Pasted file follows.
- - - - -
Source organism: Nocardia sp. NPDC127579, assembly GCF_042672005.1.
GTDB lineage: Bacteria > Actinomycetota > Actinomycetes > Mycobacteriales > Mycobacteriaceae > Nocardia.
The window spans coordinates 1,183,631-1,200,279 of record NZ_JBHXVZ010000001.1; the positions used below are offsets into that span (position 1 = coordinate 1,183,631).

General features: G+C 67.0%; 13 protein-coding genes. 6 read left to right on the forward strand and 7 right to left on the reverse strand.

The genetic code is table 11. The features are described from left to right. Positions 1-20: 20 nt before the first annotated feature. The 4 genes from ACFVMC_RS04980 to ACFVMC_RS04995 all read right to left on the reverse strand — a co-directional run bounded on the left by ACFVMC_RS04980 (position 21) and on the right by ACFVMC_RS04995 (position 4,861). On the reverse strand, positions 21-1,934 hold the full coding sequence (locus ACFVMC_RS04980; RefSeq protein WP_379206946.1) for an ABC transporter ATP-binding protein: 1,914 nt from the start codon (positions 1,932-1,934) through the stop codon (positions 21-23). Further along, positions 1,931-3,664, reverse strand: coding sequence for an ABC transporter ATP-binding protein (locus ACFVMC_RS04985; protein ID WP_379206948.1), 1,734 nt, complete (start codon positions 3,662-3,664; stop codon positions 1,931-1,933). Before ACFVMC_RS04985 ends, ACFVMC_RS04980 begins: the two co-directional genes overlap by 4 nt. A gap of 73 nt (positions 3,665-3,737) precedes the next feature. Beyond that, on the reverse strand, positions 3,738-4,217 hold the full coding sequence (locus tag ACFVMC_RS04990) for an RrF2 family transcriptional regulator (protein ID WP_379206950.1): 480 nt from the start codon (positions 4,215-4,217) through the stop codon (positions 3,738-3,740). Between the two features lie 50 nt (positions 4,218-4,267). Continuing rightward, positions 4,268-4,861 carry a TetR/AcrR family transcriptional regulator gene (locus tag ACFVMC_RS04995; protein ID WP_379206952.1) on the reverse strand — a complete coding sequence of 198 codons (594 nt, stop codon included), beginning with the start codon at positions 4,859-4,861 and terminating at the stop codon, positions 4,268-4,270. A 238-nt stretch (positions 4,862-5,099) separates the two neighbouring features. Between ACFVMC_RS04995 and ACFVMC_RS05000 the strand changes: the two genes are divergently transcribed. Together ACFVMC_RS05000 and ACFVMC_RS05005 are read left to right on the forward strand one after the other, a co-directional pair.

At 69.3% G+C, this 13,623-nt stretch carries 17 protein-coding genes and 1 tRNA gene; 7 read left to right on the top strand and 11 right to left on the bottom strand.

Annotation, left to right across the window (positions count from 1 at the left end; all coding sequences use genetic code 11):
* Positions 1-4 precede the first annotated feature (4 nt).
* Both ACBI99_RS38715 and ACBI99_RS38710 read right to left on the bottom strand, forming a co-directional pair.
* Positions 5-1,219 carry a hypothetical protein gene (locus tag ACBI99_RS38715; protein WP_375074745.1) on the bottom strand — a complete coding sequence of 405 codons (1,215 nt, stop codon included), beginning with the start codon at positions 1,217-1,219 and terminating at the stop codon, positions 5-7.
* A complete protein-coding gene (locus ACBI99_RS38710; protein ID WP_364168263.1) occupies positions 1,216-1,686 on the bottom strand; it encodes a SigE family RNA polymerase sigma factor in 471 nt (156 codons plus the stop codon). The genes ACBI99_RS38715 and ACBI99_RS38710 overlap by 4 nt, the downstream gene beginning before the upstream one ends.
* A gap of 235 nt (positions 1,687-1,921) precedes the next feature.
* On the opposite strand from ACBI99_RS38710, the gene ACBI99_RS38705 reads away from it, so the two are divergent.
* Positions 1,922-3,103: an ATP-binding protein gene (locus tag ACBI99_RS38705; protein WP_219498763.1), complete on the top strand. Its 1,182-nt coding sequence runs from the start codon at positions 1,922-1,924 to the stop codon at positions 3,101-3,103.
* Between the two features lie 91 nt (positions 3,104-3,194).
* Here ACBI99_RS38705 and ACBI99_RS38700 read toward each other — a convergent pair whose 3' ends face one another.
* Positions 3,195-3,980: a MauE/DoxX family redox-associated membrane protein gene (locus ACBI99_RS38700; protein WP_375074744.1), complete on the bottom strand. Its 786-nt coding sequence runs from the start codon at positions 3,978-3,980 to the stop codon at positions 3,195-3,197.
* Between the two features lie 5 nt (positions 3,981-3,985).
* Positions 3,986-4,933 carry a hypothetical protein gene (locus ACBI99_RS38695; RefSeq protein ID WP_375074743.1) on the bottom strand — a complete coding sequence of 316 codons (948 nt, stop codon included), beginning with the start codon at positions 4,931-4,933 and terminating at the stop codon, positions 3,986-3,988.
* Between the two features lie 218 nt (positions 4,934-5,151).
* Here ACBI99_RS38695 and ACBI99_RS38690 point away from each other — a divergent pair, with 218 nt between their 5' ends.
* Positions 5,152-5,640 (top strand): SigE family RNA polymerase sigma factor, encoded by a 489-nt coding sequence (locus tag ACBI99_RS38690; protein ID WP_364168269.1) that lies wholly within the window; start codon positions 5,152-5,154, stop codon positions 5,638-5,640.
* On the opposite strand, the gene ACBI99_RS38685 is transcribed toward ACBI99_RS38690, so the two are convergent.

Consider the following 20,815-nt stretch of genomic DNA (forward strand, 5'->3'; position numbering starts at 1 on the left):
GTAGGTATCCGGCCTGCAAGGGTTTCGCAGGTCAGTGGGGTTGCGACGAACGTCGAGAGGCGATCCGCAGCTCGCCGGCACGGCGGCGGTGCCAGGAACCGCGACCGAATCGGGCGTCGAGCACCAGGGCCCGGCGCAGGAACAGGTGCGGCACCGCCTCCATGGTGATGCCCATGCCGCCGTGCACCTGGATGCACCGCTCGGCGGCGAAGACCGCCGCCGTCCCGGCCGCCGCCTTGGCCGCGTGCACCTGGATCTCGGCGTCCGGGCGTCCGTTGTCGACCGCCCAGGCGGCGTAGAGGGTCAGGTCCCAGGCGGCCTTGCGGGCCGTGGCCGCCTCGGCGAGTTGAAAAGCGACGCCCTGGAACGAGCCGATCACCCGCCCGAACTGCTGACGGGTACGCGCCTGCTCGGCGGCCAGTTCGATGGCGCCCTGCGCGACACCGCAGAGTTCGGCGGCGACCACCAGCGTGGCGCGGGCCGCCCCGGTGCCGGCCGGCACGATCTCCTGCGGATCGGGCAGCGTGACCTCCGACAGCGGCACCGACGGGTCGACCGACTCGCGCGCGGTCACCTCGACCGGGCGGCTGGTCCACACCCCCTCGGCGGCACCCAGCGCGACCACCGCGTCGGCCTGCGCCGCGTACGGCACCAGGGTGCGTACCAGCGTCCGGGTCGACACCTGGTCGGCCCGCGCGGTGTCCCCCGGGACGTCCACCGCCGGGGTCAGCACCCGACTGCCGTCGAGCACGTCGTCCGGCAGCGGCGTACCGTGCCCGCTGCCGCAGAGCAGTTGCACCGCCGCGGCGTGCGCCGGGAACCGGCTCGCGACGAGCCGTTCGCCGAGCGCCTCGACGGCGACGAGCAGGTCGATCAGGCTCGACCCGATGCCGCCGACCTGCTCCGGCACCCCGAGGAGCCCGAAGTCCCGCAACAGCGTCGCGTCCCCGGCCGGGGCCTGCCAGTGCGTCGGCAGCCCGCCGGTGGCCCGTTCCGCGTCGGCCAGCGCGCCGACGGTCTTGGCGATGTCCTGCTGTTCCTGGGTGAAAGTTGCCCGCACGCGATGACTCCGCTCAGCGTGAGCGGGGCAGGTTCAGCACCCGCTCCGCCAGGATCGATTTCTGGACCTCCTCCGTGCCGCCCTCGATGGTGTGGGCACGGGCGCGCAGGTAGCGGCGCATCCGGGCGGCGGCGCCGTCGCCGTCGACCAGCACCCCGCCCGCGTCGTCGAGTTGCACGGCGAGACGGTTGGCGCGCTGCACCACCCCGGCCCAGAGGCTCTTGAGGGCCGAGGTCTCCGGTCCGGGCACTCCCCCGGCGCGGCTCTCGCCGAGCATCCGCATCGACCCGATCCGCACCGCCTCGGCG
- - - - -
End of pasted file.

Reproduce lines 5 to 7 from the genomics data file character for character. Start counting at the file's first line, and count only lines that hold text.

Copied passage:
The genetic code is table 11. The features are described from left to right. Positions 1-20: 20 nt before the first annotated feature. The 4 genes from ACFVMC_RS04980 to ACFVMC_RS04995 all read right to left on the reverse strand — a co-directional run bounded on the left by ACFVMC_RS04980 (position 21) and on the right by ACFVMC_RS04995 (position 4,861). On the reverse strand, positions 21-1,934 hold the full coding sequence (locus ACFVMC_RS04980; RefSeq protein WP_379206946.1) for an ABC transporter ATP-binding protein: 1,914 nt from the start codon (positions 1,932-1,934) through the stop codon (positions 21-23). Further along, positions 1,931-3,664, reverse strand: coding sequence for an ABC transporter ATP-binding protein (locus ACFVMC_RS04985; protein ID WP_379206948.1), 1,734 nt, complete (start codon positions 3,662-3,664; stop codon positions 1,931-1,933). Before ACFVMC_RS04985 ends, ACFVMC_RS04980 begins: the two co-directional genes overlap by 4 nt. A gap of 73 nt (positions 3,665-3,737) precedes the next feature. Beyond that, on the reverse strand, positions 3,738-4,217 hold the full coding sequence (locus tag ACFVMC_RS04990) for an RrF2 family transcriptional regulator (protein ID WP_379206950.1): 480 nt from the start codon (positions 4,215-4,217) through the stop codon (positions 3,738-3,740). Between the two features lie 50 nt (positions 4,218-4,267). Continuing rightward, positions 4,268-4,861 carry a TetR/AcrR family transcriptional regulator gene (locus tag ACFVMC_RS04995; protein ID WP_379206952.1) on the reverse strand — a complete coding sequence of 198 codons (594 nt, stop codon included), beginning with the start codon at positions 4,859-4,861 and terminating at the stop codon, positions 4,268-4,270. A 238-nt stretch (positions 4,862-5,099) separates the two neighbouring features. Between ACFVMC_RS04995 and ACFVMC_RS05000 the strand changes: the two genes are divergently transcribed. Together ACFVMC_RS05000 and ACFVMC_RS05005 are read left to right on the forward strand one after the other, a co-directional pair.

At 69.3% G+C, this 13,623-nt stretch carries 17 protein-coding genes and 1 tRNA gene; 7 read left to right on the top strand and 11 right to left on the bottom strand.

Annotation, left to right across the window (positions count from 1 at the left end; all coding sequences use genetic code 11):